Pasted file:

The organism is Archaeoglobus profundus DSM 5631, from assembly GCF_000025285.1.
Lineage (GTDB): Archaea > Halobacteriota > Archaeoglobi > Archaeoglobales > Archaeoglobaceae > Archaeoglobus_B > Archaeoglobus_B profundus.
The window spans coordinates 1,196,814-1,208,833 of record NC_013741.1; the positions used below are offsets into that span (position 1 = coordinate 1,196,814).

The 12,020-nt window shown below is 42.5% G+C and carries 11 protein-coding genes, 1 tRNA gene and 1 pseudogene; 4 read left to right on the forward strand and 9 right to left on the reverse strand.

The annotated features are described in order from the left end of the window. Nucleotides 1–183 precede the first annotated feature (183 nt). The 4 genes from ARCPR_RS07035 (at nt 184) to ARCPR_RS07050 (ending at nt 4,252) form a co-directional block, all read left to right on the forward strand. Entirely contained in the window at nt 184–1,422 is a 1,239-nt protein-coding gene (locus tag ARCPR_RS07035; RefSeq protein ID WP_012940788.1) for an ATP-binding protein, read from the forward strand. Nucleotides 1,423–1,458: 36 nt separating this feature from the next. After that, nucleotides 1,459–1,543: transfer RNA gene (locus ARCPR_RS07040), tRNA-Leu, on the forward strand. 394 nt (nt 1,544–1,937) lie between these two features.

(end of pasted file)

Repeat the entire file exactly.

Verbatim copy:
The organism is Archaeoglobus profundus DSM 5631, from assembly GCF_000025285.1.
Lineage (GTDB): Archaea > Halobacteriota > Archaeoglobi > Archaeoglobales > Archaeoglobaceae > Archaeoglobus_B > Archaeoglobus_B profundus.
The window spans coordinates 1,196,814-1,208,833 of record NC_013741.1; the positions used below are offsets into that span (position 1 = coordinate 1,196,814).

The 12,020-nt window shown below is 42.5% G+C and carries 11 protein-coding genes, 1 tRNA gene and 1 pseudogene; 4 read left to right on the forward strand and 9 right to left on the reverse strand.

The annotated features are described in order from the left end of the window. Nucleotides 1–183 precede the first annotated feature (183 nt). The 4 genes from ARCPR_RS07035 (at nt 184) to ARCPR_RS07050 (ending at nt 4,252) form a co-directional block, all read left to right on the forward strand. Entirely contained in the window at nt 184–1,422 is a 1,239-nt protein-coding gene (locus tag ARCPR_RS07035; RefSeq protein ID WP_012940788.1) for an ATP-binding protein, read from the forward strand. Nucleotides 1,423–1,458: 36 nt separating this feature from the next. After that, nucleotides 1,459–1,543: transfer RNA gene (locus ARCPR_RS07040), tRNA-Leu, on the forward strand. 394 nt (nt 1,544–1,937) lie between these two features.